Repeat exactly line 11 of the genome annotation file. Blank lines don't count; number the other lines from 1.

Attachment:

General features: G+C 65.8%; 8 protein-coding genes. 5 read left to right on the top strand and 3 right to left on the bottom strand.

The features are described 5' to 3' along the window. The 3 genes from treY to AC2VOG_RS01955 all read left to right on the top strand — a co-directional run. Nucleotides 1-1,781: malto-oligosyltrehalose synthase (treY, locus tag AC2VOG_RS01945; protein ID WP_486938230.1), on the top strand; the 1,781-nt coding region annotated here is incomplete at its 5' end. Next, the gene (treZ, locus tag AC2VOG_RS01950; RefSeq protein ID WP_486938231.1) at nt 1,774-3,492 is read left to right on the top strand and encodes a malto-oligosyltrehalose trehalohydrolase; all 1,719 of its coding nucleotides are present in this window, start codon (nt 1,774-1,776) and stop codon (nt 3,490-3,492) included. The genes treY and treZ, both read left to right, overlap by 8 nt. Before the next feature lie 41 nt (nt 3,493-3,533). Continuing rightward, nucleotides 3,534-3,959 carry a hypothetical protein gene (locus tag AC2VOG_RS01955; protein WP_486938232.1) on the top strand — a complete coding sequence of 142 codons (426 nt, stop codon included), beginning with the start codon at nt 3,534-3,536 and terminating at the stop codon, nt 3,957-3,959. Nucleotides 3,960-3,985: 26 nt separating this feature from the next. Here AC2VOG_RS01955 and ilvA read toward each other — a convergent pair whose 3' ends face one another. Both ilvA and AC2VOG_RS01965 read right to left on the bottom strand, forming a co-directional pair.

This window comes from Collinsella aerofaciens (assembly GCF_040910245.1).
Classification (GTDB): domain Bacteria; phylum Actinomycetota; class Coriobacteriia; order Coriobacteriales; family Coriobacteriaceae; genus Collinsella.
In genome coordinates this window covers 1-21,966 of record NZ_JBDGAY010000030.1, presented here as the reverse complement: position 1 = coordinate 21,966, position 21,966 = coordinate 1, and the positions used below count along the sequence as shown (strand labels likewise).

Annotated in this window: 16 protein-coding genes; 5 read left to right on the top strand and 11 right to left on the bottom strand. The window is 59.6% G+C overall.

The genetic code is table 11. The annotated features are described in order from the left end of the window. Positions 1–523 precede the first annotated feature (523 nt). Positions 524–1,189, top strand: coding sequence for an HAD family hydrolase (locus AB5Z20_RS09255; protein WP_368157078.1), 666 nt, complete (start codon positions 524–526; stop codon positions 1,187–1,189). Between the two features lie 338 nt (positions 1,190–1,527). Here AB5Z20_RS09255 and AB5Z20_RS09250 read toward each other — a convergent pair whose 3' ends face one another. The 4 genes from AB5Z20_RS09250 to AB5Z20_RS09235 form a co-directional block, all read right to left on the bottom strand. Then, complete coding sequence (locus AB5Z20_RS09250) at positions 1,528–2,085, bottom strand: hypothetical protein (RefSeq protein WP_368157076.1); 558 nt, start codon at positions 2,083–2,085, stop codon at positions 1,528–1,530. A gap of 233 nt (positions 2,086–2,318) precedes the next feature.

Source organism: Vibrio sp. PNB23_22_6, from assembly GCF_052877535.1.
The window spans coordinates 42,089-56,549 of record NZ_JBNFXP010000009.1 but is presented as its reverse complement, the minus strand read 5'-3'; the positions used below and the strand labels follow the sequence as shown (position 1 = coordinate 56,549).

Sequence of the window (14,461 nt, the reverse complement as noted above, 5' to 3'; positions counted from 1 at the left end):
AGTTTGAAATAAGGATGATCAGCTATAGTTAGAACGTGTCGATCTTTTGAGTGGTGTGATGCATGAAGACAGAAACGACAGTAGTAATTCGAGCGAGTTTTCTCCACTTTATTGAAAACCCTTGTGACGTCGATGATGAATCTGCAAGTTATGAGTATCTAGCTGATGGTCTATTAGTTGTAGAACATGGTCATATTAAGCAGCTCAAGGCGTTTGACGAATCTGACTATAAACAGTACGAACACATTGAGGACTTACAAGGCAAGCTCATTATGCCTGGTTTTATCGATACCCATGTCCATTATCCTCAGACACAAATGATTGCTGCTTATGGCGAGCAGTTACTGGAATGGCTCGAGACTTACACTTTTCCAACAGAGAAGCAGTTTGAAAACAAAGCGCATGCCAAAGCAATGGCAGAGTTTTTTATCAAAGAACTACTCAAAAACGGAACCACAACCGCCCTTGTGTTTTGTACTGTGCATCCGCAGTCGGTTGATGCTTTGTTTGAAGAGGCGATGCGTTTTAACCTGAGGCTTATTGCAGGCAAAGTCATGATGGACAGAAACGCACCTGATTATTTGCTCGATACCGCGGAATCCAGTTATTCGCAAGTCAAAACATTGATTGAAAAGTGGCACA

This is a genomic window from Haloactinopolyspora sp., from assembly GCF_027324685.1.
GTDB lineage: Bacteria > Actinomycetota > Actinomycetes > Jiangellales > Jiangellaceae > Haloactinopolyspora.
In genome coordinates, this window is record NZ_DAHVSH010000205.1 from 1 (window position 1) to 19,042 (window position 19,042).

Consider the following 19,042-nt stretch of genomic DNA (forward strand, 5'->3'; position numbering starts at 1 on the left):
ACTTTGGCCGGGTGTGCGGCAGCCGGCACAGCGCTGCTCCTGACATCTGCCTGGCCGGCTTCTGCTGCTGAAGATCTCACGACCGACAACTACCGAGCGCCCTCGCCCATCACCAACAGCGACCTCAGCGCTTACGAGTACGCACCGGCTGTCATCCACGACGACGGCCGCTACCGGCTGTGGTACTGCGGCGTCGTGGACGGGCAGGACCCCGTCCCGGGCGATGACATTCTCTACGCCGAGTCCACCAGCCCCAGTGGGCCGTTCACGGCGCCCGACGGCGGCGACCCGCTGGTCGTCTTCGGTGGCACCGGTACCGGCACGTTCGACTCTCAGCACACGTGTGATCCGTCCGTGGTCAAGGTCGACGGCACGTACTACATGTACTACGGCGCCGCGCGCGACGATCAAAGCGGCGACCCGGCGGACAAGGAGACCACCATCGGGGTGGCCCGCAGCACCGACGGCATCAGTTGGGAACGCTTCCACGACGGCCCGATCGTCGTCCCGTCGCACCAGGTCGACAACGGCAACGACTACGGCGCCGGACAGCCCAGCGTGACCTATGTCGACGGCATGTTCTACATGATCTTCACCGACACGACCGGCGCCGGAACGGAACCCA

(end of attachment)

AGTTTGAAATAAGGATGATCAGCTATAGTTAGAACGTGTCGATCTTTTGAGTGGTGTGATGCATGAAGACAGAAACGACAGTAGTAATTCGAGCGAGTTTTCTCCACTTTATTGAAAACCCTTGTGACGTCGATGATGAATCTGCAAGTTATGAGTATCTAGCTGATGGTCTATTAGTTGTAGAACATGGTCATATTAAGCAGCTCAAGGCGTTTGACGAATCTGACTATAAACAGTACGAACACATTGAGGACTTACAAGGCAAGCTCATTATGCCTGGTTTTATCGATACCCATGTCCATTATCCTCAGACACAAATGATTGCTGCTTATGGCGAGCAGTTACTGGAATGGCTCGAGACTTACACTTTTCCAACAGAGAAGCAGTTTGAAAACAAAGCGCATGCCAAAGCAATGGCAGAGTTTTTTATCAAAGAACTACTCAAAAACGGAACCACAACCGCCCTTGTGTTTTGTACTGTGCATCCGCAGTCGGTTGATGCTTTGTTTGAAGAGGCGATGCGTTTTAACCTGAGGCTTATTGCAGGCAAAGTCATGATGGACAGAAACGCACCTGATTATTTGCTCGATACCGCGGAATCCAGTTATTCGCAAGTCAAAACATTGATTGAAAAGTGGCACA